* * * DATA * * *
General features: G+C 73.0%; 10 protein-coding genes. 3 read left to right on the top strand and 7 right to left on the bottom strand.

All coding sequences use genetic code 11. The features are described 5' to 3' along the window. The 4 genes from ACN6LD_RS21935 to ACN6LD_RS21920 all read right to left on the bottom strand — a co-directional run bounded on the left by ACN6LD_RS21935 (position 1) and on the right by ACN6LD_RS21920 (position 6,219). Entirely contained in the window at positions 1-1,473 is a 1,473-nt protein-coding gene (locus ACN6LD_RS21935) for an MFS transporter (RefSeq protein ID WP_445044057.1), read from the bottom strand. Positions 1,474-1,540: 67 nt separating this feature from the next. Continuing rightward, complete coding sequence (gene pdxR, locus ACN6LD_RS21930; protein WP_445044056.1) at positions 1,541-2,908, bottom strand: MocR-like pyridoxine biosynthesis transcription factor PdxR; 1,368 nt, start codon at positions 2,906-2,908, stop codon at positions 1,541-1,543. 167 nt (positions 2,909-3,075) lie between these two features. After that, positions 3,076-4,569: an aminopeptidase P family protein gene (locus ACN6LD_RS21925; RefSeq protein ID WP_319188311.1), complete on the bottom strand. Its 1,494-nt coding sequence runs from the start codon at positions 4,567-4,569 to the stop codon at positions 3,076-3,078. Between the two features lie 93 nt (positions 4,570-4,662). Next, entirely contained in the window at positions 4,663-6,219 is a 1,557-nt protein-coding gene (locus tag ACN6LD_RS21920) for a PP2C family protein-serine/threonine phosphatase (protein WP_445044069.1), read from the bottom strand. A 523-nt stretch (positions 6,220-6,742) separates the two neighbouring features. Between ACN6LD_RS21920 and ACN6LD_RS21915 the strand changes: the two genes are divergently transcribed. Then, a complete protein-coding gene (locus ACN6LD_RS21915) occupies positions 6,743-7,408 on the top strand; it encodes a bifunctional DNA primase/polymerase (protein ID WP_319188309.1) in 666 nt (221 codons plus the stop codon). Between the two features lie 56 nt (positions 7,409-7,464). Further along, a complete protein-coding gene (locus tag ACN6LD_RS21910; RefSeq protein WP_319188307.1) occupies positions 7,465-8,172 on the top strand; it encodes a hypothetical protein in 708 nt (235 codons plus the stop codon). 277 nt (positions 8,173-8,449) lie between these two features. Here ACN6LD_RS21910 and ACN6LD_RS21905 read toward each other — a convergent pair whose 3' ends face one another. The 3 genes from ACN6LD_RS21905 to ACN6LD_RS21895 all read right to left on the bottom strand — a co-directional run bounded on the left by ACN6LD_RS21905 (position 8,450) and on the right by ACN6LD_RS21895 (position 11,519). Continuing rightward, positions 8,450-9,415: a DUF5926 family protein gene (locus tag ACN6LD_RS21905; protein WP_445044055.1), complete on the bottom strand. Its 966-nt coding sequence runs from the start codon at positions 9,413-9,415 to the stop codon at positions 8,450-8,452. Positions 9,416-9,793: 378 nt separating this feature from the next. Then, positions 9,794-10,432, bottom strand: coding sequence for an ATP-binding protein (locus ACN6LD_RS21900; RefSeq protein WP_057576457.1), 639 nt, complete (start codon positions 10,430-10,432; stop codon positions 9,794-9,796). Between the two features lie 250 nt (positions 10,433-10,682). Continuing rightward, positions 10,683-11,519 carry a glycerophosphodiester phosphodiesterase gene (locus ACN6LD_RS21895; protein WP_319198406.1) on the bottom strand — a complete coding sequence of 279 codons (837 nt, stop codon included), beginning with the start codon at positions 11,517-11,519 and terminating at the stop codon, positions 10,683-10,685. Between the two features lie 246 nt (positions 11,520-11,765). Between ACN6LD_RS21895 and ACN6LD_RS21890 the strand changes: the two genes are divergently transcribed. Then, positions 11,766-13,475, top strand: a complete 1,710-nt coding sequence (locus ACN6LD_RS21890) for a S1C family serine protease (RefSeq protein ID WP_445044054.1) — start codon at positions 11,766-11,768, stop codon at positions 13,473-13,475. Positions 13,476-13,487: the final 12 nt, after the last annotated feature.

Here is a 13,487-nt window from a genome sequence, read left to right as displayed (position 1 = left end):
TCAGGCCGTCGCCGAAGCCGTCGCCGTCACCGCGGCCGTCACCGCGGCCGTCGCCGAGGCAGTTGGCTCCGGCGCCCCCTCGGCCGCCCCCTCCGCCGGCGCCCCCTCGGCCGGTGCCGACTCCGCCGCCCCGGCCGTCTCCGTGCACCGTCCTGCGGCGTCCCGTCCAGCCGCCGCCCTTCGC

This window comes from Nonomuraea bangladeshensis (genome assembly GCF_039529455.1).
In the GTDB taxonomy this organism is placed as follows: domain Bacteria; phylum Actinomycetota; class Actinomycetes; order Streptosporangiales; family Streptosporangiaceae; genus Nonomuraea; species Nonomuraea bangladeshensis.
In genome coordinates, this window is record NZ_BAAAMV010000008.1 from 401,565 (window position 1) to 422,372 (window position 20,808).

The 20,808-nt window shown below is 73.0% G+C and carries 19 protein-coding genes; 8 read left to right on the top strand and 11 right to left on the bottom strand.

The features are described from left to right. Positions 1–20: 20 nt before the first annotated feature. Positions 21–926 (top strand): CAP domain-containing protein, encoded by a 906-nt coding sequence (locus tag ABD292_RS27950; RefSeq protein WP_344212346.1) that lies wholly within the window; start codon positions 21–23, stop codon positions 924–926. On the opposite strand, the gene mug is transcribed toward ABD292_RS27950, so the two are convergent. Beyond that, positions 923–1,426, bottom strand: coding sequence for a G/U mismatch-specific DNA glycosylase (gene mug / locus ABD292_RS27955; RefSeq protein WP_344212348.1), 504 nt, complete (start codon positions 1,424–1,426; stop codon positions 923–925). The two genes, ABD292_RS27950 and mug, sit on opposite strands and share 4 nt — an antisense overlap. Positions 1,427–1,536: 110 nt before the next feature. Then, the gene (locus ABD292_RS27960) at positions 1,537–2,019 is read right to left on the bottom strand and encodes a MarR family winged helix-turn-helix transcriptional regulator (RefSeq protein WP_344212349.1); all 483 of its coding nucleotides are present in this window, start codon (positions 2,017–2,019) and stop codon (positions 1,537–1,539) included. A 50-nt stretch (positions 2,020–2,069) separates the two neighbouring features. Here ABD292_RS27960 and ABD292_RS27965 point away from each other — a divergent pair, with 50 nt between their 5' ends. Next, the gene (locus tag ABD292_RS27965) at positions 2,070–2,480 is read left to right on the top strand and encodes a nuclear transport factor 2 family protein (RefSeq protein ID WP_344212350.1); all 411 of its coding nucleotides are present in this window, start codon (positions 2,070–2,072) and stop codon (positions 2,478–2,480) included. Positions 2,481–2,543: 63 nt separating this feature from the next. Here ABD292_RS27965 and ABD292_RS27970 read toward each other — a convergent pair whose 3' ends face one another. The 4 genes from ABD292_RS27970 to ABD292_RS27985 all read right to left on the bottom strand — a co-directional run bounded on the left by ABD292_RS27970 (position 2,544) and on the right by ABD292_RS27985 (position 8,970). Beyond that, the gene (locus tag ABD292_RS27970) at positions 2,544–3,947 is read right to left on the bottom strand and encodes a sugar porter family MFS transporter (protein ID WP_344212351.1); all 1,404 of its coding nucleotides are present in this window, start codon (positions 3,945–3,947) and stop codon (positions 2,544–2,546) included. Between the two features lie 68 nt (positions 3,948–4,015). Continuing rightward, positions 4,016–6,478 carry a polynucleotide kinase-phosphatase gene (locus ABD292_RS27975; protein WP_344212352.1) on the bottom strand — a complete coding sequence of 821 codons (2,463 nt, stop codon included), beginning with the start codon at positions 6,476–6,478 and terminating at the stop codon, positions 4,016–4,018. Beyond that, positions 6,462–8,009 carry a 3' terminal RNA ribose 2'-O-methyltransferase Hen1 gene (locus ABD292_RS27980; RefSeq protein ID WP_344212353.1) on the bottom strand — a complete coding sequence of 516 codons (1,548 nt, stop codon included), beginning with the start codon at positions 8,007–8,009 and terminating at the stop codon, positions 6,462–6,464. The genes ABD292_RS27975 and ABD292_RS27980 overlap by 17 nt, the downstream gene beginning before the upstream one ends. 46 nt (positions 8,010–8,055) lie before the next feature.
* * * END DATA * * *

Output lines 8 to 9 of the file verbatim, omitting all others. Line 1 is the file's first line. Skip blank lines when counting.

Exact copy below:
The 20,808-nt window shown below is 73.0% G+C and carries 19 protein-coding genes; 8 read left to right on the top strand and 11 right to left on the bottom strand.

The features are described from left to right. Positions 1–20: 20 nt before the first annotated feature. Positions 21–926 (top strand): CAP domain-containing protein, encoded by a 906-nt coding sequence (locus tag ABD292_RS27950; RefSeq protein WP_344212346.1) that lies wholly within the window; start codon positions 21–23, stop codon positions 924–926. On the opposite strand, the gene mug is transcribed toward ABD292_RS27950, so the two are convergent. Beyond that, positions 923–1,426, bottom strand: coding sequence for a G/U mismatch-specific DNA glycosylase (gene mug / locus ABD292_RS27955; RefSeq protein WP_344212348.1), 504 nt, complete (start codon positions 1,424–1,426; stop codon positions 923–925). The two genes, ABD292_RS27950 and mug, sit on opposite strands and share 4 nt — an antisense overlap. Positions 1,427–1,536: 110 nt before the next feature. Then, the gene (locus ABD292_RS27960) at positions 1,537–2,019 is read right to left on the bottom strand and encodes a MarR family winged helix-turn-helix transcriptional regulator (RefSeq protein WP_344212349.1); all 483 of its coding nucleotides are present in this window, start codon (positions 2,017–2,019) and stop codon (positions 1,537–1,539) included. A 50-nt stretch (positions 2,020–2,069) separates the two neighbouring features. Here ABD292_RS27960 and ABD292_RS27965 point away from each other — a divergent pair, with 50 nt between their 5' ends. Next, the gene (locus tag ABD292_RS27965) at positions 2,070–2,480 is read left to right on the top strand and encodes a nuclear transport factor 2 family protein (RefSeq protein ID WP_344212350.1); all 411 of its coding nucleotides are present in this window, start codon (positions 2,070–2,072) and stop codon (positions 2,478–2,480) included. Positions 2,481–2,543: 63 nt separating this feature from the next. Here ABD292_RS27965 and ABD292_RS27970 read toward each other — a convergent pair whose 3' ends face one another. The 4 genes from ABD292_RS27970 to ABD292_RS27985 all read right to left on the bottom strand — a co-directional run bounded on the left by ABD292_RS27970 (position 2,544) and on the right by ABD292_RS27985 (position 8,970). Beyond that, the gene (locus tag ABD292_RS27970) at positions 2,544–3,947 is read right to left on the bottom strand and encodes a sugar porter family MFS transporter (protein ID WP_344212351.1); all 1,404 of its coding nucleotides are present in this window, start codon (positions 3,945–3,947) and stop codon (positions 2,544–2,546) included. Between the two features lie 68 nt (positions 3,948–4,015). Continuing rightward, positions 4,016–6,478 carry a polynucleotide kinase-phosphatase gene (locus ABD292_RS27975; protein WP_344212352.1) on the bottom strand — a complete coding sequence of 821 codons (2,463 nt, stop codon included), beginning with the start codon at positions 6,476–6,478 and terminating at the stop codon, positions 4,016–4,018. Beyond that, positions 6,462–8,009 carry a 3' terminal RNA ribose 2'-O-methyltransferase Hen1 gene (locus ABD292_RS27980; RefSeq protein ID WP_344212353.1) on the bottom strand — a complete coding sequence of 516 codons (1,548 nt, stop codon included), beginning with the start codon at positions 8,007–8,009 and terminating at the stop codon, positions 6,462–6,464. The genes ABD292_RS27975 and ABD292_RS27980 overlap by 17 nt, the downstream gene beginning before the upstream one ends. 46 nt (positions 8,010–8,055) lie before the next feature.